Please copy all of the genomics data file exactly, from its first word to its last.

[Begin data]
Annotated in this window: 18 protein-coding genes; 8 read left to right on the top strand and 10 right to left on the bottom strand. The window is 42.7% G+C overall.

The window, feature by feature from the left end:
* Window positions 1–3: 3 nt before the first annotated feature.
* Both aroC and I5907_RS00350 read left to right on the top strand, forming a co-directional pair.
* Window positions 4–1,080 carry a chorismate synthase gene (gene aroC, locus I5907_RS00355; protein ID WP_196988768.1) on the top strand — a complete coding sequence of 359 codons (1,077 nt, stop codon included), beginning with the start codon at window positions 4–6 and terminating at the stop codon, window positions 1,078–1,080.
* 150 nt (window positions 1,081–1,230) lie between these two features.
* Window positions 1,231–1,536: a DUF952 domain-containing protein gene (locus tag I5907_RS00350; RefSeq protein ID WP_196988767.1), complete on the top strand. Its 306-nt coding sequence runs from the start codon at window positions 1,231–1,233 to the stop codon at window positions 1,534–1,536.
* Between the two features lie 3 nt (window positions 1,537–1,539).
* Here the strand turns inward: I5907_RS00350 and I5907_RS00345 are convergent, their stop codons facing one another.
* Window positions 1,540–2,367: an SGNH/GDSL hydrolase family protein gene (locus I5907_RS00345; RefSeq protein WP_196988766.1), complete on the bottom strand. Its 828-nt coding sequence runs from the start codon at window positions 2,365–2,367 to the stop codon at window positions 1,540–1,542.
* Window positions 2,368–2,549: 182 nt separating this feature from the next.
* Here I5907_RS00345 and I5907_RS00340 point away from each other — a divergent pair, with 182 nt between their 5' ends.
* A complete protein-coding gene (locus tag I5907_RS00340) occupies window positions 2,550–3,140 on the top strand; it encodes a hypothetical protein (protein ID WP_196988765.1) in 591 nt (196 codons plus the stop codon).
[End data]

Annotated in this window: 18 protein-coding genes; 8 read left to right on the top strand and 10 right to left on the bottom strand. The window is 42.7% G+C overall.

The window, feature by feature from the left end:
* Window positions 1–3: 3 nt before the first annotated feature.
* Both aroC and I5907_RS00350 read left to right on the top strand, forming a co-directional pair.
* Window positions 4–1,080 carry a chorismate synthase gene (gene aroC, locus I5907_RS00355; protein ID WP_196988768.1) on the top strand — a complete coding sequence of 359 codons (1,077 nt, stop codon included), beginning with the start codon at window positions 4–6 and terminating at the stop codon, window positions 1,078–1,080.
* 150 nt (window positions 1,081–1,230) lie between these two features.
* Window positions 1,231–1,536: a DUF952 domain-containing protein gene (locus tag I5907_RS00350; RefSeq protein ID WP_196988767.1), complete on the top strand. Its 306-nt coding sequence runs from the start codon at window positions 1,231–1,233 to the stop codon at window positions 1,534–1,536.
* Between the two features lie 3 nt (window positions 1,537–1,539).
* Here the strand turns inward: I5907_RS00350 and I5907_RS00345 are convergent, their stop codons facing one another.
* Window positions 1,540–2,367: an SGNH/GDSL hydrolase family protein gene (locus I5907_RS00345; RefSeq protein WP_196988766.1), complete on the bottom strand. Its 828-nt coding sequence runs from the start codon at window positions 2,365–2,367 to the stop codon at window positions 1,540–1,542.
* Window positions 2,368–2,549: 182 nt separating this feature from the next.
* Here I5907_RS00345 and I5907_RS00340 point away from each other — a divergent pair, with 182 nt between their 5' ends.
* A complete protein-coding gene (locus tag I5907_RS00340) occupies window positions 2,550–3,140 on the top strand; it encodes a hypothetical protein (protein ID WP_196988765.1) in 591 nt (196 codons plus the stop codon).